Column: From the Pastor
While demagoguery is rampant among those who distort the “wall of separation between Church and State” to promote a secularity never intended by our nation’s founders, one has to be cautious about sacralizing politics and politicizing religion. That feeds cynicism and fosters rebellion. When church leaders spend more time addressing public issues of a subjective nature than teaching objective essentials of faith and morals, they can be as self-satirical as Bull Moose Progressives. As the bishops were preparing a pastoral letter on war and peace in 1983, Archbishop Philip Hannan of New Orleans, spoke out. He was the only bishop there who had served in World War II, as a chaplain in the 82nd Airborne Division in the Ardennes Offensive. Invoking Trumanesque diction, he told his episcopal brethren that they did not know what they were talking about.
Those who inflate themselves with assumed moral superiority while skipping lightly over hard facts, tend to be uniform in their notions of enlightened thought. One recalls an Irish bishop who refused to shake the hand of President Reagan, whom he called inhumane. And there was an American archbishop who declared Reagan’s economic policies unprincipled. The bishop was later exiled for having fathered a child, and the archbishop was found guilty of embezzlement and other transgressions. Self-congratulatory moral posturing called “virtue signaling” can be a semaphore for hypocrisy. It is condescension from below.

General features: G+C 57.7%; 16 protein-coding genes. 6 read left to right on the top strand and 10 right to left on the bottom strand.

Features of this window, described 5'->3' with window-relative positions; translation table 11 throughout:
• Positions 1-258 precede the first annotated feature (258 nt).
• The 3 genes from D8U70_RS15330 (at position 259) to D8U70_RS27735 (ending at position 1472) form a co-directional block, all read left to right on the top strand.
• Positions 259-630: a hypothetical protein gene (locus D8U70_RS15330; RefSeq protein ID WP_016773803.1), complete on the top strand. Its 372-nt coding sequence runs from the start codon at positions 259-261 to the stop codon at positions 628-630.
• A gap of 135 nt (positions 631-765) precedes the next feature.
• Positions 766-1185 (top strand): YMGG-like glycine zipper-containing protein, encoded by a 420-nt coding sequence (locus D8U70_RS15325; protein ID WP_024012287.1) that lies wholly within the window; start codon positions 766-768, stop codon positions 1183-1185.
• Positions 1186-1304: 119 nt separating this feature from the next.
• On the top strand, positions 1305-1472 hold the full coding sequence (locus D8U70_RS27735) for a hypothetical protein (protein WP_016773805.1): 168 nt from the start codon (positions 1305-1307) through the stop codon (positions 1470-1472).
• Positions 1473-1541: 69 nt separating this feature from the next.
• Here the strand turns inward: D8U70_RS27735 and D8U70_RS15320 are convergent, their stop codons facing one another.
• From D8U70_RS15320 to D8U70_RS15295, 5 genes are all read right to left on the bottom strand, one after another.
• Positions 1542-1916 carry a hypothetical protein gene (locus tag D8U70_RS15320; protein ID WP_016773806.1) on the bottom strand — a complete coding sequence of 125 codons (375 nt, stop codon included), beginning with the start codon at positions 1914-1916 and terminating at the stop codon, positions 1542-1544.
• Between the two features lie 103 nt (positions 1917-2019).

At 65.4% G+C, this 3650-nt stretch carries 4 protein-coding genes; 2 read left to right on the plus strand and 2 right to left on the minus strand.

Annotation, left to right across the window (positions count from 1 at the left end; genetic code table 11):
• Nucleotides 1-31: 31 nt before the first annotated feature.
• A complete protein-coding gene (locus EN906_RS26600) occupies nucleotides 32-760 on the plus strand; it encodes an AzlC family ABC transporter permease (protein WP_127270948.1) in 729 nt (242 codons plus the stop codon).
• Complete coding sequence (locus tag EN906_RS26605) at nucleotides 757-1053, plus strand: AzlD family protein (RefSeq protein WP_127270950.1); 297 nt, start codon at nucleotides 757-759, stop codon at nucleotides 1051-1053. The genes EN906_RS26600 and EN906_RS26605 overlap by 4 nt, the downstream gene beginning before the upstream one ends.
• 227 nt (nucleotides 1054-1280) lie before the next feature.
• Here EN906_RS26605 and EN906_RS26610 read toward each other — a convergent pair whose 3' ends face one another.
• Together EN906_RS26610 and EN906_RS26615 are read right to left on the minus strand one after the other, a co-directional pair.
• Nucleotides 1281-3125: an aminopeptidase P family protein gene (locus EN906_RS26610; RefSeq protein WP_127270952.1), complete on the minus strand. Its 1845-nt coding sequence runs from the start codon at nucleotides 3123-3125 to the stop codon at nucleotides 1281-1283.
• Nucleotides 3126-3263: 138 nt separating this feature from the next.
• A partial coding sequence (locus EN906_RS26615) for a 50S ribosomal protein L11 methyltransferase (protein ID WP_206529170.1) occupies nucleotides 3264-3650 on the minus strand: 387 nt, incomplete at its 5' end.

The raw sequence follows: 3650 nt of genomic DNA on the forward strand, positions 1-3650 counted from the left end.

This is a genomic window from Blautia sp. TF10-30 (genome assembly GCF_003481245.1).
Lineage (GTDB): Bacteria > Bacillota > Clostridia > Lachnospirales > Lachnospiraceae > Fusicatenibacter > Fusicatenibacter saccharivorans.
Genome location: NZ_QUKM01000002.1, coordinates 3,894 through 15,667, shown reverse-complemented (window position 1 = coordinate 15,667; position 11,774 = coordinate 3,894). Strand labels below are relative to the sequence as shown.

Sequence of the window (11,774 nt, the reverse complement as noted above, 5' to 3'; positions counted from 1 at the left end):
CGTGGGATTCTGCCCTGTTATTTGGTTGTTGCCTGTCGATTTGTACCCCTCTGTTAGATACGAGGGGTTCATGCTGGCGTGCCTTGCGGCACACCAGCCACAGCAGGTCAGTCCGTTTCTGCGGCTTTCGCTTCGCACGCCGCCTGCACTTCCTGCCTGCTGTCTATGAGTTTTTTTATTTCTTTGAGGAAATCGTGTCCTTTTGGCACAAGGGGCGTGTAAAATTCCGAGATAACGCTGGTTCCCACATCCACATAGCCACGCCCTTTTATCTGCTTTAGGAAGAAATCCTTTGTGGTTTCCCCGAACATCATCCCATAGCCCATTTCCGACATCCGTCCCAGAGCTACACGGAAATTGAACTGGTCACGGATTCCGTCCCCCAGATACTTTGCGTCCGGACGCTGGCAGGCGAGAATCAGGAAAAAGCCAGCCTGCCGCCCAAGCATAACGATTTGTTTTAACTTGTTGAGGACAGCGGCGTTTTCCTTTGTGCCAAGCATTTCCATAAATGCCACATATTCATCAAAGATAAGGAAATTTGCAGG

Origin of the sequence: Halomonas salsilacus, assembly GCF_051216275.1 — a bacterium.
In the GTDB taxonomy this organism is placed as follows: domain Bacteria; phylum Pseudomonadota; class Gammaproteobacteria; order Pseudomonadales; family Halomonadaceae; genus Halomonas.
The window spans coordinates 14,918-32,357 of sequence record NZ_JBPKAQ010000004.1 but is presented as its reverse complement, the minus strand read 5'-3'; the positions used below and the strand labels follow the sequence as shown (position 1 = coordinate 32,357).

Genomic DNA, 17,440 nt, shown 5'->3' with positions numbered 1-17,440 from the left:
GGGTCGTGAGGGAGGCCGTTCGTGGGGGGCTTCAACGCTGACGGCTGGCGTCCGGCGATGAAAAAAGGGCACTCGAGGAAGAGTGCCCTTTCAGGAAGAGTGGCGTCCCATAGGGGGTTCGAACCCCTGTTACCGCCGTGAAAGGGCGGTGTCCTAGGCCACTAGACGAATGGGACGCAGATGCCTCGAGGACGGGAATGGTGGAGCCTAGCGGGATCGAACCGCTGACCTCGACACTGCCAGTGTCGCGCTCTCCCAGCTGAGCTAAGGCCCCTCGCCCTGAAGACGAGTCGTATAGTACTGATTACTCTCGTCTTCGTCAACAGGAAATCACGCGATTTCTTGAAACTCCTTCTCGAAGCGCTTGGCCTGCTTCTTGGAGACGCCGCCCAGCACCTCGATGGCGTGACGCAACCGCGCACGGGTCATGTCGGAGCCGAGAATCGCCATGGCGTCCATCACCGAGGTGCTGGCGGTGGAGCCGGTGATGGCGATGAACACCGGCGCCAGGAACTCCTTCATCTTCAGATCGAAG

The Church’s prophetic voice is also hoarsened when it agrees to remove religious symbols in its schools in exchange for government funding, or when its social agencies rely on significant federal subsidies for staffing their charitable programs.
A cleric will have his personal views on prudential matters, but he becomes a clericalist when he stereotypes those who disagree with him as “un-Christian” or “un-American” or, mirabile dictu, both. Clericalism politicizes a sacerdotal charism in order to intimidate. To sanctimonious politician and priest alike, Samuel Johnson speaks from the grave: “My friend, clear your mind of cant.”
Fr. George W. Rutler, S.T.D., is pastor of St. Michael’s parish in New York City. A donation of any amount may be made to the parish at: www.StMichaselNYC.com. To learn more about Fr. George W. Rutler, go here. His latest book, “He Spoke to Us – Discerning God’s Will in People and Events,” is now available in paperback is available here. His book, “The History Behind 100 of Christianity’s Greatest Hymns” is available here, and any of his remarkable books are well worth the read and can be found here.
View Articles Father Rutler was ordained to the diaconate in Rome by His Eminence William Cardinal Baum in 1980 and received priestly ordination in St. Patrick's... MORE »